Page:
But now there’s a disanalogy with Rachels’ original case, for in (a3) and (b3), the agent’s motive is good, i.e., in either case I intended to save as many people as I could. In Rachels’ case, however, the motive was bad, for the agents in question intended to bring about the death of someone solely for financial gain. What I want to suggest, then, is a series of speculations, based on the previous remarks.
First, I don’t believe one can come up with counterexample pair-cases to Rachels where the motive in question is bad. This is purely speculative, of course, perhaps based on my own lack of imagination, but I hereby present it as a challenge to our sharp readers. As I think is illustrated by the family-of-four case above, the more structurally analogous it’s made to the original Rachels case, the less we’ll be inclined to judge there’s any morally relevant difference between them.
Second, I take it that the Portmore examples are indeed counterexamples to the claim that there is never a morally relevant different between killing and letting die. If I’m wrong about this, though, speak up.
Third, what explains the fact that we can’t find counterexamples to Rachels when the motives of the agents are bad, but we can find counterexamples to Rachels when the motives of the agents are good? One obvious explanation is that there’s an asymmetry in our attributions of moral responsibility and it turns on our assessment of motives: there must be some kind of “moral motive threshold,” such that once we determine certain identical outcomes are either directly or indirectly dependent on the motives of some agent(s) that fall below that threshold in terms of moral acceptability, our blame knows no gradations, i.e., we judge that any agents “producing” those outcomes dependent on that bad motive (either by omission or commission) are equally blameworthy – it’s all bad, to introduce a variation on a common contemporary locution. However, when the motive is above that threshold, we do maintain gradations, either in praise or in general assessments of moral worth. So given that Smith’s and Jones’ motives are below the threshold (theirs are morally impermissible motives), they’re both equally blameworthy, as are the people in my family-next-door case. But in the Portmore case, the motives are good, and so here we’re willing to assess the cases differently (in moral terms). And this different assessment may at that point rest entirely on the difference between killing and letting die.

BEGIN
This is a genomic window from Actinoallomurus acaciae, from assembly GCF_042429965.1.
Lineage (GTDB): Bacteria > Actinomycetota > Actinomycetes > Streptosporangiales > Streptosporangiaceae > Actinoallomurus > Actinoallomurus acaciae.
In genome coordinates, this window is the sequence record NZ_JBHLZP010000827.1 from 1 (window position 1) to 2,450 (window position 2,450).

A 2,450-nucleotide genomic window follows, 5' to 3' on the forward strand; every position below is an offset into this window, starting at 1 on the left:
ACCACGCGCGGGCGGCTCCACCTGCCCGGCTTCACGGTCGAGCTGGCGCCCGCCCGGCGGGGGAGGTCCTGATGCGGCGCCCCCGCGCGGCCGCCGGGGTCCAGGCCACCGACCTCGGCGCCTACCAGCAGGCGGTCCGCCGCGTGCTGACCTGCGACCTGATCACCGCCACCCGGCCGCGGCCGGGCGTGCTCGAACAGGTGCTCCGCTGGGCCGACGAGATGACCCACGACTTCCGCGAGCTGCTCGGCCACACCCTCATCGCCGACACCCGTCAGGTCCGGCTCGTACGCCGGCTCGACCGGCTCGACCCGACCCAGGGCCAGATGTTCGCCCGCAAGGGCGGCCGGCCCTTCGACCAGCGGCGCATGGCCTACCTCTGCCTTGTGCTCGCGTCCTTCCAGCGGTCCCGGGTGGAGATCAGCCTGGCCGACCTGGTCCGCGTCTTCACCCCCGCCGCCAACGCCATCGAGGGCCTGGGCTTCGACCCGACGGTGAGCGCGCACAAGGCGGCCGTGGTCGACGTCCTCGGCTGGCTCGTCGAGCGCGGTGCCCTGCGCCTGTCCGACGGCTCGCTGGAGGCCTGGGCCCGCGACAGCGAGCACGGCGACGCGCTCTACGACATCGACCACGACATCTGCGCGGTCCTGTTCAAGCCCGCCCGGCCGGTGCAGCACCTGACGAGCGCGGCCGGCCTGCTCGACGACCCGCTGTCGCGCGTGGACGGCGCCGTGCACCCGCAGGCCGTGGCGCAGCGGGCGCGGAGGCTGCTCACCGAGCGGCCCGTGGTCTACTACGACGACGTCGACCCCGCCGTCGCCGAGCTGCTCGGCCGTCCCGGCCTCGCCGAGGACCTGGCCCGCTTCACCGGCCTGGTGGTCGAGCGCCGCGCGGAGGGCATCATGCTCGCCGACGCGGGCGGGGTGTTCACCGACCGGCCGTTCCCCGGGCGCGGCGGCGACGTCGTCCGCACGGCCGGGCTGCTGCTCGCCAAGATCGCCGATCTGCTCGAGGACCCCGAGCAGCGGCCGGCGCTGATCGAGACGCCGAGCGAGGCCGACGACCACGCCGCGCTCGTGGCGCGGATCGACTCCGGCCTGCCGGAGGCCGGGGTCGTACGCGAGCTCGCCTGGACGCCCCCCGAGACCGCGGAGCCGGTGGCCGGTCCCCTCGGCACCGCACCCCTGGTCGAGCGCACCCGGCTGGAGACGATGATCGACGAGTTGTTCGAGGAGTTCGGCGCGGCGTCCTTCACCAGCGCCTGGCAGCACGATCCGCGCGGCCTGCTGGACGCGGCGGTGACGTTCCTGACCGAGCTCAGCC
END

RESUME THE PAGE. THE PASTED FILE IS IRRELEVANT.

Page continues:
(All of this may simply be another way of reaffirming the work that our own Joshua Knobe (and others) have done, showing (via more straightforwardly experimental methodology) that our antecedent moral judgments determine (at least in part) the moral relevance of certain distinctions, such as killing/letting die.)
Fourth, if this is right, then it has a real payoff for the euthanasia case. For while we may agree with Rachels that there’s no morally relevant difference between killing and letting die in the Bathtub Case, because Smith’s and Jones’ motives were below the moral motive threshold, we may insist there is (or could be) a morally relevant difference in cases where the motive is above the threshold. And insofar as cases of euthanasia are precisely cases in which the motive is good (to stop the terrible pain of a terminally ill patient), there may still be a morally relevant difference between active and passive euthanasia.